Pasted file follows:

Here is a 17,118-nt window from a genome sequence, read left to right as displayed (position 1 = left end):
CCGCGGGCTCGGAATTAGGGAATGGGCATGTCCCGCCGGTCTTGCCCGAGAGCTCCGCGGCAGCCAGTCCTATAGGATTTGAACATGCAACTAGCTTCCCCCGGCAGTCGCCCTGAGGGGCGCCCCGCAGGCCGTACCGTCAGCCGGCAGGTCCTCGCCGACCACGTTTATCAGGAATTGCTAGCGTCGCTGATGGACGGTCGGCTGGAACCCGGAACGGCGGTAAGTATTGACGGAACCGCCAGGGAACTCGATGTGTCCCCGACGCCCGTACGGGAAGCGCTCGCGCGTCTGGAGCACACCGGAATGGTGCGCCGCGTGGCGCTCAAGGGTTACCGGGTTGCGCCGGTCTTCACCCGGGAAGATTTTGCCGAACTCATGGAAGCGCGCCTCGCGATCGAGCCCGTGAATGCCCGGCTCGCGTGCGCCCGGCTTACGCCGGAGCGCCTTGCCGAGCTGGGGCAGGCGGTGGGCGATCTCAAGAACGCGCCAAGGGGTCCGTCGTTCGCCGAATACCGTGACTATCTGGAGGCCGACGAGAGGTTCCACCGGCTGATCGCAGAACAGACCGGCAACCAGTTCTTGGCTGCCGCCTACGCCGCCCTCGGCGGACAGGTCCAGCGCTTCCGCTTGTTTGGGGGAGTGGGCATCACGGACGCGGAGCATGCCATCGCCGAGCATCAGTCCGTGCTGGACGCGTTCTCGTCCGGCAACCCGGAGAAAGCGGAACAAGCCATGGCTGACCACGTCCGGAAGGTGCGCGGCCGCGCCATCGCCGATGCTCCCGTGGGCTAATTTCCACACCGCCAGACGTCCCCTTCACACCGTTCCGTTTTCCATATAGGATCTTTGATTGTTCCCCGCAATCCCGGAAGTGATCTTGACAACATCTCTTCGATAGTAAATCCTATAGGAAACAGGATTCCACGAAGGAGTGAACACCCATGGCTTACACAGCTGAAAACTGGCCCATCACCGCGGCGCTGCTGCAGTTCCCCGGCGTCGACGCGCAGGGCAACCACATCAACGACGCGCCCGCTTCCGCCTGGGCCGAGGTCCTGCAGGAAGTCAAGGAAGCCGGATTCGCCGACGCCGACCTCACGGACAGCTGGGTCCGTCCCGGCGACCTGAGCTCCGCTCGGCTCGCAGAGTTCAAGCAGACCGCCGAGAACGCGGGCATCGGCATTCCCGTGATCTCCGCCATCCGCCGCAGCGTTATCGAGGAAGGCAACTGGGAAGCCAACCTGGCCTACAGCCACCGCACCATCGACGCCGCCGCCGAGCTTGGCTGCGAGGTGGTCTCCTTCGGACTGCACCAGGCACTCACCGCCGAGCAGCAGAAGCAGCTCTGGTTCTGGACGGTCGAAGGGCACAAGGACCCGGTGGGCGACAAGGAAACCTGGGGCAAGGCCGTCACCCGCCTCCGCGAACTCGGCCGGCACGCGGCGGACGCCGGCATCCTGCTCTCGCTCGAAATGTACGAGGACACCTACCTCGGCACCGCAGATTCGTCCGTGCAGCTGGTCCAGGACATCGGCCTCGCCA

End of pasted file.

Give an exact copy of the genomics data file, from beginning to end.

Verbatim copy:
Here is a 17,118-nt window from a genome sequence, read left to right as displayed (position 1 = left end):
CCGCGGGCTCGGAATTAGGGAATGGGCATGTCCCGCCGGTCTTGCCCGAGAGCTCCGCGGCAGCCAGTCCTATAGGATTTGAACATGCAACTAGCTTCCCCCGGCAGTCGCCCTGAGGGGCGCCCCGCAGGCCGTACCGTCAGCCGGCAGGTCCTCGCCGACCACGTTTATCAGGAATTGCTAGCGTCGCTGATGGACGGTCGGCTGGAACCCGGAACGGCGGTAAGTATTGACGGAACCGCCAGGGAACTCGATGTGTCCCCGACGCCCGTACGGGAAGCGCTCGCGCGTCTGGAGCACACCGGAATGGTGCGCCGCGTGGCGCTCAAGGGTTACCGGGTTGCGCCGGTCTTCACCCGGGAAGATTTTGCCGAACTCATGGAAGCGCGCCTCGCGATCGAGCCCGTGAATGCCCGGCTCGCGTGCGCCCGGCTTACGCCGGAGCGCCTTGCCGAGCTGGGGCAGGCGGTGGGCGATCTCAAGAACGCGCCAAGGGGTCCGTCGTTCGCCGAATACCGTGACTATCTGGAGGCCGACGAGAGGTTCCACCGGCTGATCGCAGAACAGACCGGCAACCAGTTCTTGGCTGCCGCCTACGCCGCCCTCGGCGGACAGGTCCAGCGCTTCCGCTTGTTTGGGGGAGTGGGCATCACGGACGCGGAGCATGCCATCGCCGAGCATCAGTCCGTGCTGGACGCGTTCTCGTCCGGCAACCCGGAGAAAGCGGAACAAGCCATGGCTGACCACGTCCGGAAGGTGCGCGGCCGCGCCATCGCCGATGCTCCCGTGGGCTAATTTCCACACCGCCAGACGTCCCCTTCACACCGTTCCGTTTTCCATATAGGATCTTTGATTGTTCCCCGCAATCCCGGAAGTGATCTTGACAACATCTCTTCGATAGTAAATCCTATAGGAAACAGGATTCCACGAAGGAGTGAACACCCATGGCTTACACAGCTGAAAACTGGCCCATCACCGCGGCGCTGCTGCAGTTCCCCGGCGTCGACGCGCAGGGCAACCACATCAACGACGCGCCCGCTTCCGCCTGGGCCGAGGTCCTGCAGGAAGTCAAGGAAGCCGGATTCGCCGACGCCGACCTCACGGACAGCTGGGTCCGTCCCGGCGACCTGAGCTCCGCTCGGCTCGCAGAGTTCAAGCAGACCGCCGAGAACGCGGGCATCGGCATTCCCGTGATCTCCGCCATCCGCCGCAGCGTTATCGAGGAAGGCAACTGGGAAGCCAACCTGGCCTACAGCCACCGCACCATCGACGCCGCCGCCGAGCTTGGCTGCGAGGTGGTCTCCTTCGGACTGCACCAGGCACTCACCGCCGAGCAGCAGAAGCAGCTCTGGTTCTGGACGGTCGAAGGGCACAAGGACCCGGTGGGCGACAAGGAAACCTGGGGCAAGGCCGTCACCCGCCTCCGCGAACTCGGCCGGCACGCGGCGGACGCCGGCATCCTGCTCTCGCTCGAAATGTACGAGGACACCTACCTCGGCACCGCAGATTCGTCCGTGCAGCTGGTCCAGGACATCGGCCTCGCCA